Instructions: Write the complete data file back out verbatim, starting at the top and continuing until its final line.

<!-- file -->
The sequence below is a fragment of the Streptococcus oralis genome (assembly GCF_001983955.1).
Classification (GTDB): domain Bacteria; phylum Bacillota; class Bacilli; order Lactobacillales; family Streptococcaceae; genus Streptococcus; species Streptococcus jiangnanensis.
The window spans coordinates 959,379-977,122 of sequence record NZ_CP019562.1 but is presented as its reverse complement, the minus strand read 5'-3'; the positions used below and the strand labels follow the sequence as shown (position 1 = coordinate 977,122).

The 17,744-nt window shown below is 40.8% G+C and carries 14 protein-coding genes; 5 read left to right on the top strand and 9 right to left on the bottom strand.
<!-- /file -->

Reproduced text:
The sequence below is a fragment of the Streptococcus oralis genome (assembly GCF_001983955.1).
Classification (GTDB): domain Bacteria; phylum Bacillota; class Bacilli; order Lactobacillales; family Streptococcaceae; genus Streptococcus; species Streptococcus jiangnanensis.
The window spans coordinates 959,379-977,122 of sequence record NZ_CP019562.1 but is presented as its reverse complement, the minus strand read 5'-3'; the positions used below and the strand labels follow the sequence as shown (position 1 = coordinate 977,122).

The 17,744-nt window shown below is 40.8% G+C and carries 14 protein-coding genes; 5 read left to right on the top strand and 9 right to left on the bottom strand.